Hobbes was wrong

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Eric Raymond has a new post up entitled "The Myth of Man the Killer" in which he calls for moving beyond the notion of man as an inherently violent being, and instead recognizing him as an agent capable of using his own reason to make moral choices without hostility. In his well-written essay, he touches upon Thomas Hobbes's influence on the conception of man as intrinsically brutal. In Leviathan, Hobbes wrote:

"During the time men live without a common power to keep them all in awe, they are in that conditions called war; and such a war, as if of every man, against every man. [...]

"To this war of every man against every man, this also in consequent; that nothing can be unjust. The notions of right and wrong, justice and injustice have there no place. Where there is no common power, there is no law, where no law, no injustice. Force, and fraud, are in war the cardinal virtues. [...]

"No arts; no letters; no society; and which is worst of all, continual fear, and danger of violent death: and the life of man, solitary, poor, nasty, brutish and short."

The Hobbesian view of man runs deep on the mainstream left-right political axis. Unless a big man with a big stick keeps everyone in line, we cannot help but give in to our basest instincts. We need a master to teach us morality and how to share. Hobbes portrayed human beings as being essentially incapable of rational thought, and only responsive to external stimuli or feral instincts.

This purely carnal view of man views individuals as sheep, needing a shepard to guide them through the imperfections of the human existence. It debases that which makes each of us unique, which is the first step on the journey to collectivism. The danger of Hobbes's ideas lies in their tendency to result in a society based on vague notions of some ill-defined 'greater good'. The eternal war is not man against man, but rather collectivism against individualism. Edmund Burke, in Vindication of a Natural Society, estimated that states had killed thirty-six million people up until that point in history back in 1756. Although he sounded a warning for the consequences of Hobbes's espousal of a dominant central authority, the last century has proven that very few listened. Far too many were content with putting their own rational faculties aside and follow the orders of the select few, and as a result, over two hundred million people were murdered by governments during the 20th century.

There is a better solution than having "a common power to keep men in awe." I do not blame Hobbes for not realizing it; after all, he lived nearly five hundred years ago when the first true economists were just beginning to appear, and even then, their ideas would not take hold until many hundred years later.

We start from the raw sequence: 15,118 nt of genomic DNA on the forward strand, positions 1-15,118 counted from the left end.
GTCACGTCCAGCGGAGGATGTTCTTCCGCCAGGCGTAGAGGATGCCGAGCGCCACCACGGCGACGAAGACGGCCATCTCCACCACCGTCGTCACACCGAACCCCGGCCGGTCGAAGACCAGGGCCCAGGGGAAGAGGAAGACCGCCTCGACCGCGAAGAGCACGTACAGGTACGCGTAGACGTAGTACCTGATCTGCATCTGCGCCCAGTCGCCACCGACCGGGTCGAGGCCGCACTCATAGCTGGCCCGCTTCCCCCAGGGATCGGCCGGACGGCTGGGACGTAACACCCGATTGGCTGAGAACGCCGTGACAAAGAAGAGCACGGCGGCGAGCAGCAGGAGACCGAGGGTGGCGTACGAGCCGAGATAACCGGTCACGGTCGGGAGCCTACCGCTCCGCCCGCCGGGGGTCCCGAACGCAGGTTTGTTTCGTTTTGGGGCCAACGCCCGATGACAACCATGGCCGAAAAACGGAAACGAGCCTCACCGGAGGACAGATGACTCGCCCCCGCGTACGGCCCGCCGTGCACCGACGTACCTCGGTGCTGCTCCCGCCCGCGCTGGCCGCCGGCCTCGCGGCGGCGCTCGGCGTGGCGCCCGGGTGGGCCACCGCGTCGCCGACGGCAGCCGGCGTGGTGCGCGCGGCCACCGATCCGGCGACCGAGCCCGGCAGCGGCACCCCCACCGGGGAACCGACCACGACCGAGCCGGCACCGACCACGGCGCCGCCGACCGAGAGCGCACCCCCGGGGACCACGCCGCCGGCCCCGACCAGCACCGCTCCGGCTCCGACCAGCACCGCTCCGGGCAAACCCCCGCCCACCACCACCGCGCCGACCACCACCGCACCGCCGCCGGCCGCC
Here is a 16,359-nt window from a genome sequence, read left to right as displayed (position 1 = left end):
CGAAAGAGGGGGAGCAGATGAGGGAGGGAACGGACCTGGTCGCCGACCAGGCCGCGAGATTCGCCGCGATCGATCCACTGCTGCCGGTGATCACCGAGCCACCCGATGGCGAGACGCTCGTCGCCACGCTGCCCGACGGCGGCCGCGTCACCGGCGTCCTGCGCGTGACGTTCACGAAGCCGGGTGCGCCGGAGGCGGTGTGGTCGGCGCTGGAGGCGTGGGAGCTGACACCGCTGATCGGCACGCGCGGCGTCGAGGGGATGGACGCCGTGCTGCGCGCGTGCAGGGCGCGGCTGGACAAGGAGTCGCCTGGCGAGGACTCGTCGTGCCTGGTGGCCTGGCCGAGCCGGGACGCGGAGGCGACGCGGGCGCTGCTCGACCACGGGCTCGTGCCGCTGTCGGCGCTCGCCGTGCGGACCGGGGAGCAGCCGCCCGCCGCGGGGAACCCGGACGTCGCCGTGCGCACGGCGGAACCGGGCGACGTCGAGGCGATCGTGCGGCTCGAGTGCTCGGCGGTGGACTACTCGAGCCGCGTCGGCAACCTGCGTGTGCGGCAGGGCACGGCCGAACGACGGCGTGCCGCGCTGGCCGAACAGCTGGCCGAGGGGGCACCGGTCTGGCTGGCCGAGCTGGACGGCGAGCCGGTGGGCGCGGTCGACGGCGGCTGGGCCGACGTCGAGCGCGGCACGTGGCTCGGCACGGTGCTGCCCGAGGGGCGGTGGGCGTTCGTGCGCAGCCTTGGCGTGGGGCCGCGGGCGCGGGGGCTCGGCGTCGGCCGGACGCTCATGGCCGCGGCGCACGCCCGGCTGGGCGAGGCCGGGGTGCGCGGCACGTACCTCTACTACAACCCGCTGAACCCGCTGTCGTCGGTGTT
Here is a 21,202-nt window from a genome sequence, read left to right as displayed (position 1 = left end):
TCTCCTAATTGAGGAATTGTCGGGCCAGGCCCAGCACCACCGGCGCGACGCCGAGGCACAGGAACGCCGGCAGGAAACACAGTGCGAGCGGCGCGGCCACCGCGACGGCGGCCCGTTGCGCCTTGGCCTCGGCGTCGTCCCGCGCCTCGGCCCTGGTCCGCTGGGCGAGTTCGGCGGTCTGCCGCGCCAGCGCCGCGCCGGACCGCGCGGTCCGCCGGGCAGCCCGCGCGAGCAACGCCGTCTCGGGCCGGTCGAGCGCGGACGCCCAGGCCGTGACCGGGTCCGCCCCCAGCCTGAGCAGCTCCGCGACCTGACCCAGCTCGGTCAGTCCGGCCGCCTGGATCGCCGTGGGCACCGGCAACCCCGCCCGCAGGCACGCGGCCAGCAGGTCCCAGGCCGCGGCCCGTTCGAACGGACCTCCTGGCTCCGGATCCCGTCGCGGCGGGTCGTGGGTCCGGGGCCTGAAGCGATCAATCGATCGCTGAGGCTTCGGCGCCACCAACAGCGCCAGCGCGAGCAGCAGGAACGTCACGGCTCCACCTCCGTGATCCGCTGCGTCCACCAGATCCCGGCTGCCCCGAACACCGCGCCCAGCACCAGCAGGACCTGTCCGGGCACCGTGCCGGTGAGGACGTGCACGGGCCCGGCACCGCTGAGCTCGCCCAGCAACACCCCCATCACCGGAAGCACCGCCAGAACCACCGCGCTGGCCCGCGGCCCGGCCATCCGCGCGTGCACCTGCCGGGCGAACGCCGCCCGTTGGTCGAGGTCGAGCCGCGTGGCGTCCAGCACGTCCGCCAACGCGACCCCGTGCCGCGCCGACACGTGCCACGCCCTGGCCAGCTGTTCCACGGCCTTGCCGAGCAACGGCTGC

Rather than give authority to a central power, a strategy which ultimately has led to hells on Earth, there is another driving force that leads man to peaceful civilization. Free exchange is the driving force for nonviolence. Mutually beneficial exchange has brought more peace than any world 'leaders' or treaties ever have. Division of labor and specialization encourages men to pursue actions that please others for, perhaps paradoxically, their own survival. Commerce is a positive-sum game that creates wealth. Productivity increases advance civilization by allowing men to grow wealthier in their own lights. It is not a matter of chance that men in the Western world do not kill each other for food, but those societies which have taken Hobbes's advice are reduced to savagery in search of it.

Hobbes was not just wrong; he was 180 degrees wrong. When individuals are left to their own devices, they have incentives for peaceful cooperation for mutual gain. Only when they sacrifice the glorious power of reason, only when they abdicate their conscience to others, only when they yield to the illogical fear of their own individual autonomy, and only when they find solace in a central power does the war of every man against every man ensue.

If there is hope for a society without war of man against man, it lies not in debasement of the individual.

Rather, it lies in the free market.

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But remember even a free

But remember even a free society needs institutions in the inevitable event of individual rights being violated. That is the primary role of government.

His point is well argued but

His point is well argued but I don't think he succeeds. Janus is still our original mark and history is there to prove it. America's (and Britain's) civilized ways are very rare things indeed.

He's got the right idea when

He's got the right idea when pointing out that the vast majority of people inherently nonviolent, but I think the problem is not as much one of obedience (which, like technology, is both good and bad, not bad in and of itself- I believe the tendency to be obedient is as much a civilizing tendency as one that facilitates mass murder), but one of, for lack of a better term, a "will to power"- the controlling tendency. Also, humans are hardwired to sort people into "Like & Other", and instinctively be wary of the Other. That, too, can be good but is on balance more for the bad, in that its the first hook that people with the will to power use to induce greater obedience in accordance with their scheme.

Sean, Yes, there needs to be

Sean,

Yes, there needs to be some mechanism for protecting individuals from coercion, but I wince at the term 'institutions', as many times, the people who use it mean such things as the NEA, social security, central bankers, bureacracy, or a council of 'wise men'.